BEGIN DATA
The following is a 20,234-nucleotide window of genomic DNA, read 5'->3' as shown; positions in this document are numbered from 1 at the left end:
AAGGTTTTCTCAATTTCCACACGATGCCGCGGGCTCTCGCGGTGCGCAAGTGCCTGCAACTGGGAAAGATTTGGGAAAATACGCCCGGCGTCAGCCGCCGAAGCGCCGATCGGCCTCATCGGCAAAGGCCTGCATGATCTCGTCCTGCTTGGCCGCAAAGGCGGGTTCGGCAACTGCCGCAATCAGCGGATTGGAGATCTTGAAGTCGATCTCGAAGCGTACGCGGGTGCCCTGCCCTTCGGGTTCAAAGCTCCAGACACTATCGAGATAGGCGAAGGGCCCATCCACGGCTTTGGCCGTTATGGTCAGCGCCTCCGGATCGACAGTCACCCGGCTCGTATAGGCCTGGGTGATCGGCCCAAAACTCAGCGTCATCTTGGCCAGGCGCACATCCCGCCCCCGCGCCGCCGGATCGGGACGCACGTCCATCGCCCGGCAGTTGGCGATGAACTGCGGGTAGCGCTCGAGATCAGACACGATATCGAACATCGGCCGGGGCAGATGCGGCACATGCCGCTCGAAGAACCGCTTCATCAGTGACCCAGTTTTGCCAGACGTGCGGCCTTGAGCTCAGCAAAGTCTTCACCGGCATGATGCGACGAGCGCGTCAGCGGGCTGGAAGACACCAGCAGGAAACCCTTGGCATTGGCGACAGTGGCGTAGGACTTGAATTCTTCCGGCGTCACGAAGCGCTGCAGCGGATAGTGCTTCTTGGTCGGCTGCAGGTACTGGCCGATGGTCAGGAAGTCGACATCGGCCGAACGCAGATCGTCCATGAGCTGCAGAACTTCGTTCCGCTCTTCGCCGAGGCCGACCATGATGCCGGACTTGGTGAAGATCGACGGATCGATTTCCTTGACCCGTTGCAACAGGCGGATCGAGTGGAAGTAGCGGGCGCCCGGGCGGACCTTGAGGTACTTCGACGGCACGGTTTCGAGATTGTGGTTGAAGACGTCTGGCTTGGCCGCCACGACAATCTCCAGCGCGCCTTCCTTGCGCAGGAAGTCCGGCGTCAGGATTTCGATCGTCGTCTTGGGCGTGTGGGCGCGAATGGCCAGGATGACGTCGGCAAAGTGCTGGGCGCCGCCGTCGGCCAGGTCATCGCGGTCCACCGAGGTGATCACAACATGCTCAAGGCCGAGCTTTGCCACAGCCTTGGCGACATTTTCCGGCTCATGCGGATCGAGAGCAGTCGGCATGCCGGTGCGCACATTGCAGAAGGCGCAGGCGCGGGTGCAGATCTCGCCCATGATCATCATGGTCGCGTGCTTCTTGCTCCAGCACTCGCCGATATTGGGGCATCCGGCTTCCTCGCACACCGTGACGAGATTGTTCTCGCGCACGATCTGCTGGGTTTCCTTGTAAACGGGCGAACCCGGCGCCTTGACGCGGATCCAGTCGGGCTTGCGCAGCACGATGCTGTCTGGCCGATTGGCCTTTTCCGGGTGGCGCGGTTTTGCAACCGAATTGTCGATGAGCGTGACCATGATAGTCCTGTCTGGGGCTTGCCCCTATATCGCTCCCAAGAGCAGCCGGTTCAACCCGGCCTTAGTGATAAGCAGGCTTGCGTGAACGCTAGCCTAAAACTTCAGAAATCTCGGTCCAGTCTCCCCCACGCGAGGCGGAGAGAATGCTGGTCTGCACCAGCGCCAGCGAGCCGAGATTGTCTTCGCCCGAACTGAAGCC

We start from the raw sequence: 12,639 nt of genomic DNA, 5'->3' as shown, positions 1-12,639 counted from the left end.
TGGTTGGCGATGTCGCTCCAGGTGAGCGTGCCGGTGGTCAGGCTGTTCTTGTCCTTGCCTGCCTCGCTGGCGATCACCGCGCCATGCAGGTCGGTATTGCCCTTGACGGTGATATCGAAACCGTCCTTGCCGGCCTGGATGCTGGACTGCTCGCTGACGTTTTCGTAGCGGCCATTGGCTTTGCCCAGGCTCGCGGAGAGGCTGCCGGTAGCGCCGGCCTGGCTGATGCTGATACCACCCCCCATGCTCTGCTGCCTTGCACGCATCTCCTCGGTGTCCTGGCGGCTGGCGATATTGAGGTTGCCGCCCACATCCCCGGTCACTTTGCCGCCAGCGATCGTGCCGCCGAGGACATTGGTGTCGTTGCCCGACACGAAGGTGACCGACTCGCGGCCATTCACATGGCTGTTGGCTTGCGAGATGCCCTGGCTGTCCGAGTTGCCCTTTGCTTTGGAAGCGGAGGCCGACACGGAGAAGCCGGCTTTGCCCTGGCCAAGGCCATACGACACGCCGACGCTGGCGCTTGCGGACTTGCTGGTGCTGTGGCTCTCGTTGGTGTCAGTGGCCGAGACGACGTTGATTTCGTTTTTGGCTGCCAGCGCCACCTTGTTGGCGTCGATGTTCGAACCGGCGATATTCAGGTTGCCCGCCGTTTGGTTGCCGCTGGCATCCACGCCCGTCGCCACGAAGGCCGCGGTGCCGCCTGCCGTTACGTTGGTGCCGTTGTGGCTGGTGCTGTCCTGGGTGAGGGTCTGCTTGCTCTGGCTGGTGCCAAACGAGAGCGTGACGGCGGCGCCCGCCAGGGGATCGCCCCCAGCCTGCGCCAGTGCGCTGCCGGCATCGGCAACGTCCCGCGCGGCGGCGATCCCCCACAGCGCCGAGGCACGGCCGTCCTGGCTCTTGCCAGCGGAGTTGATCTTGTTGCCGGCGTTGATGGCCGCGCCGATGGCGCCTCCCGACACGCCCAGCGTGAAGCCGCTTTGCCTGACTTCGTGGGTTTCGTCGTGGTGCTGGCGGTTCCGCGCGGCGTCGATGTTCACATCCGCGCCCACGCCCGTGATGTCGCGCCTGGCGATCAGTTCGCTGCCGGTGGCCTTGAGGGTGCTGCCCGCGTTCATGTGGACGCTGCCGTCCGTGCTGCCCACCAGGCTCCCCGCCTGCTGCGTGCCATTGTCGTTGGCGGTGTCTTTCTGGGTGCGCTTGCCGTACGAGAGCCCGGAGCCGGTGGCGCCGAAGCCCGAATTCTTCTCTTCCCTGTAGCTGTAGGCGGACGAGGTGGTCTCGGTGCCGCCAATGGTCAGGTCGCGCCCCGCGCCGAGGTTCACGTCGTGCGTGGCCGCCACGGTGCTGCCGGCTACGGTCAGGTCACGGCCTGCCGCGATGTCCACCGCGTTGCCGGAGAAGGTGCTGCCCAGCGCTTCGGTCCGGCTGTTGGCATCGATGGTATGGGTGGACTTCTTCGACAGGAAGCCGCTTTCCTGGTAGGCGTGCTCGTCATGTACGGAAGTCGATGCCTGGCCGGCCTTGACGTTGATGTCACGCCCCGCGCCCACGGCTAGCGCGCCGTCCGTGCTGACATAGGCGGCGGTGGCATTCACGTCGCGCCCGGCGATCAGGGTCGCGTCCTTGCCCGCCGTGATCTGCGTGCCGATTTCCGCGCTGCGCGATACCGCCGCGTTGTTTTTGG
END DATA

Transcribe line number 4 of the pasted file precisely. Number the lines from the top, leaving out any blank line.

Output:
TGGTTGGCGATGTCGCTCCAGGTGAGCGTGCCGGTGGTCAGGCTGTTCTTGTCCTTGCCTGCCTCGCTGGCGATCACCGCGCCATGCAGGTCGGTATTGCCCTTGACGGTGATATCGAAACCGTCCTTGCCGGCCTGGATGCTGGACTGCTCGCTGACGTTTTCGTAGCGGCCATTGGCTTTGCCCAGGCTCGCGGAGAGGCTGCCGGTAGCGCCGGCCTGGCTGATGCTGATACCACCCCCCATGCTCTGCTGCCTTGCACGCATCTCCTCGGTGTCCTGGCGGCTGGCGATATTGAGGTTGCCGCCCACATCCCCGGTCACTTTGCCGCCAGCGATCGTGCCGCCGAGGACATTGGTGTCGTTGCCCGACACGAAGGTGACCGACTCGCGGCCATTCACATGGCTGTTGGCTTGCGAGATGCCCTGGCTGTCCGAGTTGCCCTTTGCTTTGGAAGCGGAGGCCGACACGGAGAAGCCGGCTTTGCCCTGGCCAAGGCCATACGACACGCCGACGCTGGCGCTTGCGGACTTGCTGGTGCTGTGGCTCTCGTTGGTGTCAGTGGCCGAGACGACGTTGATTTCGTTTTTGGCTGCCAGCGCCACCTTGTTGGCGTCGATGTTCGAACCGGCGATATTCAGGTTGCCCGCCGTTTGGTTGCCGCTGGCATCCACGCCCGTCGCCACGAAGGCCGCGGTGCCGCCTGCCGTTACGTTGGTGCCGTTGTGGCTGGTGCTGTCCTGGGTGAGGGTCTGCTTGCTCTGGCTGGTGCCAAACGAGAGCGTGACGGCGGCGCCCGCCAGGGGATCGCCCCCAGCCTGCGCCAGTGCGCTGCCGGCATCGGCAACGTCCCGCGCGGCGGCGATCCCCCACAGCGCCGAGGCACGGCCGTCCTGGCTCTTGCCAGCGGAGTTGATCTTGTTGCCGGCGTTGATGGCCGCGCCGATGGCGCCTCCCGACACGCCCAGCGTGAAGCCGCTTTGCCTGACTTCGTGGGTTTCGTCGTGGTGCTGGCGGTTCCGCGCGGCGTCGATGTTCACATCCGCGCCCACGCCCGTGATGTCGCGCCTGGCGATCAGTTCGCTGCCGGTGGCCTTGAGGGTGCTGCCCGCGTTCATGTGGACGCTGCCGTCCGTGCTGCCCACCAGGCTCCCCGCCTGCTGCGTGCCATTGTCGTTGGCGGTGTCTTTCTGGGTGCGCTTGCCGTACGAGAGCCCGGAGCCGGTGGCGCCGAAGCCCGAATTCTTCTCTTCCCTGTAGCTGTAGGCGGACGAGGTGGTCTCGGTGCCGCCAATGGTCAGGTCGCGCCCCGCGCCGAGGTTCACGTCGTGCGTGGCCGCCACGGTGCTGCCGGCTACGGTCAGGTCACGGCCTGCCGCGATGTCCACCGCGTTGCCGGAGAAGGTGCTGCCCAGCGCTTCGGTCCGGCTGTTGGCATCGATGGTATGGGTGGACTTCTTCGACAGGAAGCCGCTTTCCTGGTAGGCGTGCTCGTCATGTACGGAAGTCGATGCCTGGCCGGCCTTGACGTTGATGTCACGCCCCGCGCCCACGGCTAGCGCGCCGTCCGTGCTGACATAGGCGGCGGTGGCATTCACGTCGCGCCCGGCGATCAGGGTCGCGTCCTTGCCCGCCGTGATCTGCGTGCCGATTTCCGCGCTGCGCGATACCGCCGCGTTGTTTTTGG